Birth tourism can also positively contribute to the country’s economy where the child is born by generating tourism revenue and creating additional jobs, especially in the healthcare sector.
Countries That Give Birthright Citizenship
Nearly all countries in North and South America recognize the citizenship rights of children born on their soil. The United States, Canada, Mexico, and Brazil are all places where children born of birth tourism are granted birthright citizenship. In these places, the parents of birth tourism children can usually obtain citizenship faster than usual.
Canada is a common option for parents who want to engage in birth tourism. It’s a popular destination for expecting parents and practices legal birthright citizenship for anyone born in the country. Having a Canadian passport opens up visa-free access to 188 countries, as well as world-class healthcare, education, and professional opportunities.
There are several benefits of engaging in birth tourism in the U.S. For one, children born in the U.S. are automatically granted citizenship, which gives them access to a wide range of benefits and opportunities. U.S. citizens can live and work in the country without the need for visas or work permits. They are entitled to various government benefits and protections, such as access to healthcare, education, and social security. Additionally, having U.S. citizenship can provide a pathway to other countries giving citizens access to 188 countries visa-free.
In Mexico, parents of Mexican citizens can get permanent residency immediately, which usually takes at least four years. Birth tourism allows parents to obtain second citizenship and passport for their children while fast-tracking citizenship for themselves. Parents can apply for Mexican citizenship after just two years. If a child is born in Brazil to foreign national parents, they receive birthright citizenship automatically. Their parents can then fast-track Brazilian residency, followed by citizenship. Mexican and Brazilian passports are desirable as they grant visa-free access to many international destinations.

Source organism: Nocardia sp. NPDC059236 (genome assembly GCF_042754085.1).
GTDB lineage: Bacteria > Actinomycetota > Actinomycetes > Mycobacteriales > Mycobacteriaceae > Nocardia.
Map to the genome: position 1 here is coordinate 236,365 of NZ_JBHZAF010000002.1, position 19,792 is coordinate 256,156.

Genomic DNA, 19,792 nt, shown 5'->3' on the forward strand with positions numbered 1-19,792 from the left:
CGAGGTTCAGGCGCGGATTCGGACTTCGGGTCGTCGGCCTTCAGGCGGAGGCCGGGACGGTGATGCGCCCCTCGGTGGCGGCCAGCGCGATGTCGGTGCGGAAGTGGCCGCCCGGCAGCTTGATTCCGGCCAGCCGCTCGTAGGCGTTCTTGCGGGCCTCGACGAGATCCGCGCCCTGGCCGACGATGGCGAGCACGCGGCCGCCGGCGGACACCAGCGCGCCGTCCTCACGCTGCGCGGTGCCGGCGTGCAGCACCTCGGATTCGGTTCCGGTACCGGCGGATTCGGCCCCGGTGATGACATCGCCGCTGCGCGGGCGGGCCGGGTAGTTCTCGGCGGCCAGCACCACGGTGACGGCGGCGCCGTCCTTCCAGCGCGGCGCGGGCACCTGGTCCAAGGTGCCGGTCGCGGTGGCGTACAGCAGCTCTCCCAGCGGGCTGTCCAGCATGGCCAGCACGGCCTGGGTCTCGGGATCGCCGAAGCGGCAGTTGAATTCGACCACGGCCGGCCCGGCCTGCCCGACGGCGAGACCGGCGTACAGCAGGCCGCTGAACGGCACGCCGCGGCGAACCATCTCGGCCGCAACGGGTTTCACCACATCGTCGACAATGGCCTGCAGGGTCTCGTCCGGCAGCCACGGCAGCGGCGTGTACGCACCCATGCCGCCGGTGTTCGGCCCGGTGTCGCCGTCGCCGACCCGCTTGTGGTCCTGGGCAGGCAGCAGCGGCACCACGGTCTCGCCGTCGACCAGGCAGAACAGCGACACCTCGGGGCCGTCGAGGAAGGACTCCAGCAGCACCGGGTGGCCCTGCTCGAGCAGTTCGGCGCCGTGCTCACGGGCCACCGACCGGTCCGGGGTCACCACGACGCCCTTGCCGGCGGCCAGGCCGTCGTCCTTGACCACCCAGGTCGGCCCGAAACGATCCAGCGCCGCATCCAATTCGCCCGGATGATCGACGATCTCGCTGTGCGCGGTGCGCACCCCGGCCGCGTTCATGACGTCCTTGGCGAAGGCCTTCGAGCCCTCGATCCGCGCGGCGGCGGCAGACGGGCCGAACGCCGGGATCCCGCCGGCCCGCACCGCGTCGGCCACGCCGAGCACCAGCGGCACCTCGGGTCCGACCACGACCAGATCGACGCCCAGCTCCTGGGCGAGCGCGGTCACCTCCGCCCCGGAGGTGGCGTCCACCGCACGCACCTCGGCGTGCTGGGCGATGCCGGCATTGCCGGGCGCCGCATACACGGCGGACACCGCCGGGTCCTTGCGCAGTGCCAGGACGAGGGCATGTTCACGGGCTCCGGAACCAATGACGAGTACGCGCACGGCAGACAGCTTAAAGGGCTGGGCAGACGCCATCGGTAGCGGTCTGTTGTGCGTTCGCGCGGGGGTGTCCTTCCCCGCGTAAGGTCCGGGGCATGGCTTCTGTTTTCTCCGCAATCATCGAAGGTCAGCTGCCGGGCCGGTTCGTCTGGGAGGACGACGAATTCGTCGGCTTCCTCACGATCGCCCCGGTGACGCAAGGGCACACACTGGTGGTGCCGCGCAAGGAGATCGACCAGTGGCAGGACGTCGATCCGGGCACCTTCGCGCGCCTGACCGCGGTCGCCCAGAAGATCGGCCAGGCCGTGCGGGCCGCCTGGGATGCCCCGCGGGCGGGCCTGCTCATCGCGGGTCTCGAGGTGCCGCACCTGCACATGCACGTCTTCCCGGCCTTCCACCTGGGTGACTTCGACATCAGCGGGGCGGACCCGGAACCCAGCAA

Engaging in birth tourism in any country that offers birthright citizenship will give parents greater peace of mind, as they can be assured that their child will have access to the high-quality healthcare and educational systems in the country. It is a means of offering one’s children a better life and more international opportunities.
Restrictions on Birth Tourism
In the last few years, the United States has attempted to restrict birth tourism. On January 24, 2020, the Department of State amended the regulations for the B nonimmigrant visa , a temporary visa to enter the U.S. for tourism or business reasons, to address the issue of birth tourism. The amendment states that U.S. consular officers shall deny a B visa application if they believe the applicant is traveling to the U.S. to give birth and seek U.S. citizenship for their child. Tourists looking to engage in birth tourism will be under more scrutiny due to this amendment and should be aware before planning their travels.
Birth tourism is a legal means of obtaining citizenship for one’s child in a different country. Countries that are popular destinations for birth tourism include the United States, Canada, and Brazil. The U.S. has been putting measures in place to curb the amount of birth tourism in recent years. However, other countries still automatically give citizenship to any child born in the
territory. Engaging in birth tourism provides the newborn child with alternative citizenship and could streamline the naturalization process for the parents, depending on the country.